In drought-ridden California, the Classic Lawn Loses Ground: Just a year ago, the Carmel Mountain Ranch Country Club — which bills itself as having an “exquisitely manicured, visually breathtaking” golf course — featured the same traditional rolling hills of grass found at golf clubs around the country.  But then came the $4 million renovation. With shovels and bulldozers, out went 54 acres of turf, nearly half the lawn on the course. Walkways that were once grass were replaced with shredded redwood bark, known here as “gorilla hair” for its coarse appearance and the way it feels underfoot. Large stretches of fairway are now covered in decomposed granite, which Kevin Hwang, the general manager of the club, calls a “fancy term for dirt.” … ”  Read more from the New York Times here:  In drought-ridden California, the Classic Lawn Loses Ground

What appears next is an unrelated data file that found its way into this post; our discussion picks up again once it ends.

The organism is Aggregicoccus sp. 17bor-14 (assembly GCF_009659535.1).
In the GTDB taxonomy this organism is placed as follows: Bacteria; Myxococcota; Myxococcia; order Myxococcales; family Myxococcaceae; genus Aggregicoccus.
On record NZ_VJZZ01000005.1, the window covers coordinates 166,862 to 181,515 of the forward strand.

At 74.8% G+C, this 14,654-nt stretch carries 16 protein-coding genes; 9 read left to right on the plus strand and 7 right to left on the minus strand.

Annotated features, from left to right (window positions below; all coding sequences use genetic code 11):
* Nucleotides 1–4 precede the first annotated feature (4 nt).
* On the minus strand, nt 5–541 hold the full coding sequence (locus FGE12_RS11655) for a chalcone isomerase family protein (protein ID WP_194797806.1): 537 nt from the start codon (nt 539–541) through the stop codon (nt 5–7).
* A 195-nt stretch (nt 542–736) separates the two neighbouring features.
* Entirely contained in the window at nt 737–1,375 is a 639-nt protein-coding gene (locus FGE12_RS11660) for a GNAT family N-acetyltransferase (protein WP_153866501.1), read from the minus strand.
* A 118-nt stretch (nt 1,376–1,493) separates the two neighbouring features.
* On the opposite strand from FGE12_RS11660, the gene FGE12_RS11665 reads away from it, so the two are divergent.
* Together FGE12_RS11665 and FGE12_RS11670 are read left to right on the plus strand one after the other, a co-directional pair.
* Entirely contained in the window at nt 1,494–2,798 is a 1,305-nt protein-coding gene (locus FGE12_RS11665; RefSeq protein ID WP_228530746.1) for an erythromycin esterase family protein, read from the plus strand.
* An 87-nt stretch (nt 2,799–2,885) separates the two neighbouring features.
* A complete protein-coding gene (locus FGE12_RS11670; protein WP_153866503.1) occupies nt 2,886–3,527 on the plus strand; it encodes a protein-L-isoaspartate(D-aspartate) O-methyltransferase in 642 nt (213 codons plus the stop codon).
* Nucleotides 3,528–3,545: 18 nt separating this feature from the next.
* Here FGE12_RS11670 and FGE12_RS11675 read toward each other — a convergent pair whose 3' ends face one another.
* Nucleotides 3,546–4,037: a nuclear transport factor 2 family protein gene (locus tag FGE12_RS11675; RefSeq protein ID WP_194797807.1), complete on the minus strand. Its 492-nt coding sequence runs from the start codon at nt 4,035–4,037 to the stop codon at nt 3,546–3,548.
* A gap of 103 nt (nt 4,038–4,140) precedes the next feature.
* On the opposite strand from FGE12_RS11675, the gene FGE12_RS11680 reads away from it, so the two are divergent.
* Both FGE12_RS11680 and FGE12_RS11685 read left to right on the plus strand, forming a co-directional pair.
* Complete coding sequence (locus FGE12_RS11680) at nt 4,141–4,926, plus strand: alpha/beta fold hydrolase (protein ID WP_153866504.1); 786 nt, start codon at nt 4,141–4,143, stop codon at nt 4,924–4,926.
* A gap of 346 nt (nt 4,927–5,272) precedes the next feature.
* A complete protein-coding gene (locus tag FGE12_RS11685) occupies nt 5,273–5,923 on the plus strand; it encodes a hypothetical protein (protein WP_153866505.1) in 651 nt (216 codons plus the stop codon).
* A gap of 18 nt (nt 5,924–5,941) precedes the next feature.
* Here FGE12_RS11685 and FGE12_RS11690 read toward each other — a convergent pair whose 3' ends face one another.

In commentary today …

Proposed bay delta tunnels will let in even more saltwater, say Gary Bobker and Barbara Barrigan-Parilla:  They write, “Whether walking the dog or riding a ferry full of awestruck tourists, Bay Area residents experience every day a national treasure — the San Francisco Bay-Delta, the largest estuary on the West Coast of the Americas.  Many bay-delta fish and wildlife species and habitats depend on the right mix of salty and freshwater to thrive. But too much saltwater is creeping east into the estuary as river flows are diverted for urban and agricultural use. As sea levels rise with climate change, the problem will just get worse. Gov. Jerry Brown’s proposed delta tunnels would grab up to half of the flow of the Sacramento River, water desperately needed to keep the ecosystem healthy. ... ”  Read more from the San Francisco Chronicle here:  Your last chance to comment on the Governor’s misguided tunnels plan